How schools cope after a tragedy like suicide

March 13, 2015

News Type:  Weekly Spark, Weekly Spark News

US News & World Report

In the aftermath of a student’s death by suicide, staff and other students face several challenges at once: they must cope with their own emotions, answer questions from parents and the media, and try to minimize the risk that other children will be emotionally triggered to attempt suicide themselves. Postvention teams are available in many communities to help in this situation, providing counselors to meet with both teachers and students. Shelby Rowe, manager of education and prevention programs for the American Foundation for Suicide Prevention, explained that it is important for all members of the school community to be able to share memories of the student, express their emotions, and get the facts straight instead of relying on rumors. Postvention experts can also offer guidance to administrators on working with reporters, and on finding ways to memorialize the deceased student without inadvertently seeming to glamorize his or her death. “A lot of schools do community walks, at a high school or a university,” said Rowe, “or do some other community activity to honor the life of that person.”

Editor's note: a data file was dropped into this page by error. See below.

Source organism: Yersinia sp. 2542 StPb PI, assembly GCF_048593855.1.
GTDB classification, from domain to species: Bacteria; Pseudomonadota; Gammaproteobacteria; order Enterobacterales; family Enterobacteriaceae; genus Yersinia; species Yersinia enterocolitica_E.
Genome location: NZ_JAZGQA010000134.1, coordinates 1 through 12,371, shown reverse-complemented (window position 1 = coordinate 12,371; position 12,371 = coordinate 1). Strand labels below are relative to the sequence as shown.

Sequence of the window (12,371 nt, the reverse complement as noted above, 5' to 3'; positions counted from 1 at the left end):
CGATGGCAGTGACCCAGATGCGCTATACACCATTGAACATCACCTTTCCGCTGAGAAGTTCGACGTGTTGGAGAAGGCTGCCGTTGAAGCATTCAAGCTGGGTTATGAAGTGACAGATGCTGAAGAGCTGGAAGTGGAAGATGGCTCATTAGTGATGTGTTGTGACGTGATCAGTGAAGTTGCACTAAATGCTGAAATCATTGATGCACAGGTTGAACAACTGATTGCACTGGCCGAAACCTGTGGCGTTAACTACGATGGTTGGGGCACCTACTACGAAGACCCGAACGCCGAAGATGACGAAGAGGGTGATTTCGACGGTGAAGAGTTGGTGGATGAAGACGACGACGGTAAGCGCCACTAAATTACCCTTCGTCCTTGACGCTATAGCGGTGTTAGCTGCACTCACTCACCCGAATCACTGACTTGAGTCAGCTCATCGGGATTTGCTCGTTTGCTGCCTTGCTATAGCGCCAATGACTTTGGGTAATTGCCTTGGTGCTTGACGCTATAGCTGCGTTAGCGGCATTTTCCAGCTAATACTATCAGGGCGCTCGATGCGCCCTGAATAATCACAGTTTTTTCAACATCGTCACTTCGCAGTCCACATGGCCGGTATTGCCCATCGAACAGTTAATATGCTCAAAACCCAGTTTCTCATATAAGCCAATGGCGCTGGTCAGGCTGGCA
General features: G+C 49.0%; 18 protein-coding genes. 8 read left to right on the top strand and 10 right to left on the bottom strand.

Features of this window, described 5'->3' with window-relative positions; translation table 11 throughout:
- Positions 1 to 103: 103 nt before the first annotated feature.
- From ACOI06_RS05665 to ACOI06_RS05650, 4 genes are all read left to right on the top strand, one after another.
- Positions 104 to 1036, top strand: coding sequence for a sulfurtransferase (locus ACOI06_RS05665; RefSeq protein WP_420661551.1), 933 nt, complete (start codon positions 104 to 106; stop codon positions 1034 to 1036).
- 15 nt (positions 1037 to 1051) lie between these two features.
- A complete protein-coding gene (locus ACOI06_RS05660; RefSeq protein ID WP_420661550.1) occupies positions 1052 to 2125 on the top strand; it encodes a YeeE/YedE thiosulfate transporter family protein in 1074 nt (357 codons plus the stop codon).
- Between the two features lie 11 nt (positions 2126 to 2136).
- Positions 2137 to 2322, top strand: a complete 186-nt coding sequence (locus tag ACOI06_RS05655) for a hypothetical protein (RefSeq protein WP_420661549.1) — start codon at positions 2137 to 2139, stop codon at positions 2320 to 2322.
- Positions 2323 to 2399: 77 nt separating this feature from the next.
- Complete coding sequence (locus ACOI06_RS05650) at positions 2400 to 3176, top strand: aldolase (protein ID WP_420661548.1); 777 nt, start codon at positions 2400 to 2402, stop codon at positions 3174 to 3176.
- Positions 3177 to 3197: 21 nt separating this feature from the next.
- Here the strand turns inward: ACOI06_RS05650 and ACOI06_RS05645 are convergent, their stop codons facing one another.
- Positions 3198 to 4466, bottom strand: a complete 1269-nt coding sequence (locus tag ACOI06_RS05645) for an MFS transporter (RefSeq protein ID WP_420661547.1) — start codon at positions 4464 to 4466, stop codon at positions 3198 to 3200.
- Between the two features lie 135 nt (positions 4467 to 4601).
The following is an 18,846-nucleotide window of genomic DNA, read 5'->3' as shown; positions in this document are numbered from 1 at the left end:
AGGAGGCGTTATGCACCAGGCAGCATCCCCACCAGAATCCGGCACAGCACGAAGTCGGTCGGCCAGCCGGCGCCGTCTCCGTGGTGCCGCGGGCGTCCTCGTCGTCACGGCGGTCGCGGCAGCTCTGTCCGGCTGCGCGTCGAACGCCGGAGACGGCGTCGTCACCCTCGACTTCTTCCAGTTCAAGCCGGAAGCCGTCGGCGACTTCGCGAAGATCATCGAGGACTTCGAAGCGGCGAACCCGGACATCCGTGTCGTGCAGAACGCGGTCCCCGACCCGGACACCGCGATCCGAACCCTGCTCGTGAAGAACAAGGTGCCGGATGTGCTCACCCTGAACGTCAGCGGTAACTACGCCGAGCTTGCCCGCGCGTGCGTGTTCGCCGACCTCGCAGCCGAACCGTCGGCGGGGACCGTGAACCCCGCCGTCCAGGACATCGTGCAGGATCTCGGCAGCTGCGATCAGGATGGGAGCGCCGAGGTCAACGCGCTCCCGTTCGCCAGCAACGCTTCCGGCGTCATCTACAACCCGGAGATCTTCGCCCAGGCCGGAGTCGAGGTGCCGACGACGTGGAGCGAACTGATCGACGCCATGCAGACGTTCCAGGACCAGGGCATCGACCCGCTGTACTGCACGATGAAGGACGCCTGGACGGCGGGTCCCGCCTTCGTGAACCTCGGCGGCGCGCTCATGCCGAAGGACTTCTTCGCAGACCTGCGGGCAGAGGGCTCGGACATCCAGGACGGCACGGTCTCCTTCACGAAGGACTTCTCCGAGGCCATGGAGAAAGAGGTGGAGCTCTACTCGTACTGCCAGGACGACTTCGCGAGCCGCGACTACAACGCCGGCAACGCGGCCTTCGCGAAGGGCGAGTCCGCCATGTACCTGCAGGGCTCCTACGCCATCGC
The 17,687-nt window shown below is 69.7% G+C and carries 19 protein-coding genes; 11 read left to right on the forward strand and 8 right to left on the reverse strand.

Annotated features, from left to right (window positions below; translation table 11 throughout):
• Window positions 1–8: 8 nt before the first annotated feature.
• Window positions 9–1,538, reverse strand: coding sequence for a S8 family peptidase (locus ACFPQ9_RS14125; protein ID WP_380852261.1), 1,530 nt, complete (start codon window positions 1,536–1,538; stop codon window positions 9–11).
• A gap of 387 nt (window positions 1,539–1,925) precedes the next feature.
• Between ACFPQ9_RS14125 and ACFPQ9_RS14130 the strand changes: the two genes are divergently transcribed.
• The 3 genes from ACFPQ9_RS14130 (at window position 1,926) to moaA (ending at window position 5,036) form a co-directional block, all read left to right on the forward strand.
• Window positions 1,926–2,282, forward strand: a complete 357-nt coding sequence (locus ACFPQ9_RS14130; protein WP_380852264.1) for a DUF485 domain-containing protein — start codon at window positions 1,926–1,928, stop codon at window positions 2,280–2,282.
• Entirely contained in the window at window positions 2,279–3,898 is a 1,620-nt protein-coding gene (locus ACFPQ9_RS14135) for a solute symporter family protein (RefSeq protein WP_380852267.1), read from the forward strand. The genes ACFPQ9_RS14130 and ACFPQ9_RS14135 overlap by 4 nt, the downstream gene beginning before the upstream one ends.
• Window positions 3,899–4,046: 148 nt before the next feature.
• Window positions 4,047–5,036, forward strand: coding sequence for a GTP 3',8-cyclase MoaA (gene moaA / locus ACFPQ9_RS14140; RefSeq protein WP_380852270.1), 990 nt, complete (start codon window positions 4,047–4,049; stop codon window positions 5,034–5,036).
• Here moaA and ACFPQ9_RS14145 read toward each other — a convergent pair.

Spark Extra! After a Suicide: A Toolkit for Schools is designed to assist schools in the aftermath of a suicide (or other death) in the school community.